C-Murder Will Go Back To Trial, Judge Rejects Request To Throw Out Charges

 A Louisiana judge has rejected rapper C-Murder's request to dismiss a five-year-old second degree murder charge against him, sending the case back to court for a second time this June.

C-Murder (born Corey Miller) has been charged with second degree murder in the January 12, 2002 shooting of 16-year-old Steve Thomas.

The 36-year-old rapper initially requested 24th Judicial District Court Judge Martha Sassone to throw out the charge last year, arguing that prosecutors damaged the February 2002 grand jury who indicted him by bringing forward witnesses whose testimonies were unrelated to Thomas' murder.

According to local New Orleans paper The Times Picayune, at a brief hearing yesterday (Feb. 11), Judge Sassone denied the motion to suppress the indictment, along with two other motions - to suppress evidence and to suppress witness identifications of Miller.

Ron Rakosky, the attorney for Miller, has cited allegations that the prosecutors prejudiced the Jefferson Parish grand jury six years ago by presenting five witnesses who knew nothing about Thomas' murder. Those witnesses gave testimony about an August 2001 incident at Baton Rouge's Club Raggs, where Miller is accused of shooting a nightclub owner and a security officer. Rakosky also argued that the witnesses' testimony was contradictory and that prosecutors failed to share information favorable to Miller with the grand jury.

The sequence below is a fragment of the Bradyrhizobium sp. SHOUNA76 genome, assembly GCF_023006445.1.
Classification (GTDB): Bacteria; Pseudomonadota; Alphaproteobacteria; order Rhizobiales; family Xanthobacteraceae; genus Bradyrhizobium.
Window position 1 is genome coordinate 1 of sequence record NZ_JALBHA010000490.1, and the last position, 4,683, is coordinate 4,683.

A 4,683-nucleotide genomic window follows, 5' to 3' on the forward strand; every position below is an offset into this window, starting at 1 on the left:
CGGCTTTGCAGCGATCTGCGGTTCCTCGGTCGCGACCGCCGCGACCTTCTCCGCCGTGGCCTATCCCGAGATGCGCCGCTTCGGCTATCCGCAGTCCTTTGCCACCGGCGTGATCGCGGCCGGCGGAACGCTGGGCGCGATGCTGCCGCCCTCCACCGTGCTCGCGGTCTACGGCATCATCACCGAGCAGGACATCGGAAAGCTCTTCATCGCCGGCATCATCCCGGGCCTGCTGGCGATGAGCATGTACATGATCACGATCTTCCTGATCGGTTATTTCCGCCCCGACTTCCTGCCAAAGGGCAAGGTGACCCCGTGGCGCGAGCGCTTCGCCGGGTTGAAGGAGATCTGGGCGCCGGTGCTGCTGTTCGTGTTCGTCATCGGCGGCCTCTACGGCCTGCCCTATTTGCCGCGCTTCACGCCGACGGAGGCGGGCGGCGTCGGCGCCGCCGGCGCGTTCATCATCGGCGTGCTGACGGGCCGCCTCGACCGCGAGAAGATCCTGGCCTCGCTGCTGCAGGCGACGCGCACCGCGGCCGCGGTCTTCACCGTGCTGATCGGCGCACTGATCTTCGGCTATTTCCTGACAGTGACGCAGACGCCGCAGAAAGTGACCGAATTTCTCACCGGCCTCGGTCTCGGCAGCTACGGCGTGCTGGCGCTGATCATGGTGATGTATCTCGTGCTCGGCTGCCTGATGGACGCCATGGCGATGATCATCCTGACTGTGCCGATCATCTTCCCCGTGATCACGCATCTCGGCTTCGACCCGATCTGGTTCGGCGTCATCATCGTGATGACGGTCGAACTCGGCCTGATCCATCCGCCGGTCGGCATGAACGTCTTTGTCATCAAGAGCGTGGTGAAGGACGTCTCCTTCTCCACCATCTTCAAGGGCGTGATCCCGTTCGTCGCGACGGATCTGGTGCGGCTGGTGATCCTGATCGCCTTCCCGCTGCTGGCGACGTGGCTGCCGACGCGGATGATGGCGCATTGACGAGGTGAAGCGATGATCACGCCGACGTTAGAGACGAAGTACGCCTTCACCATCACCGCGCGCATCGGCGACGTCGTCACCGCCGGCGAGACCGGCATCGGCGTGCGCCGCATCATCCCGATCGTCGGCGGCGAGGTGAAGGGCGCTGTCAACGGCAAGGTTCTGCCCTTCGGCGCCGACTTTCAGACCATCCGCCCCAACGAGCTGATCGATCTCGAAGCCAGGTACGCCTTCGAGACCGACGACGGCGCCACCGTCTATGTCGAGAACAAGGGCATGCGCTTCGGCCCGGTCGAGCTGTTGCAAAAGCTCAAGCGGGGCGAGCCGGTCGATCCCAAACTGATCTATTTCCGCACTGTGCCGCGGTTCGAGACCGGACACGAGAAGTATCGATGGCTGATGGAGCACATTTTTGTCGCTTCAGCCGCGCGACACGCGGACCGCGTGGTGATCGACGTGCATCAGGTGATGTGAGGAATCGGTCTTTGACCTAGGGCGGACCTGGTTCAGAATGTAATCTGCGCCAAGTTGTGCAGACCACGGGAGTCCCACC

Prosecutors have defended the indictment, arguing Rakosky's claims are not grounded in the state's code of criminal procedure.

The evidence Rakosky hoped to suppress from trial includes items taken from Miller's cell at the Jefferson Parish Correctional Center in April 2002, as well as the clothing he wore on the night of Thomas' murder, which police collected from an apartment in Harvey, LA. The defense has also challenged the methods police used to get witnesses to identify Miller in photographs.

Miller was convicted of second degree murder in September 2003, but months later Judge Sassone granted Miller's request for a new trial on grounds that prosecutors improperly withheld criminal background information on three state witnesses from the defense attorneys.

The state Supreme Court upheld Sassone's ruling in March 2006 and a new trial was scheduled to start this week, however, last month attorneys on both sides asked to move the trial back due to witness-related matters. The second trial is now set to begin June 9.

Miller is currently under house arrest as a condition of his $500,000 bond. He faces a mandatory life sentence if convicted.

In related news, Miller is also awaiting trial on two counts of attempted second-degree murder in the Club Raggs incident. Baton Rouge prosecutors have held those charges pending the outcome of Miller's murder trial in Jefferson Parish. That incident was captured by the club's video surveillance system.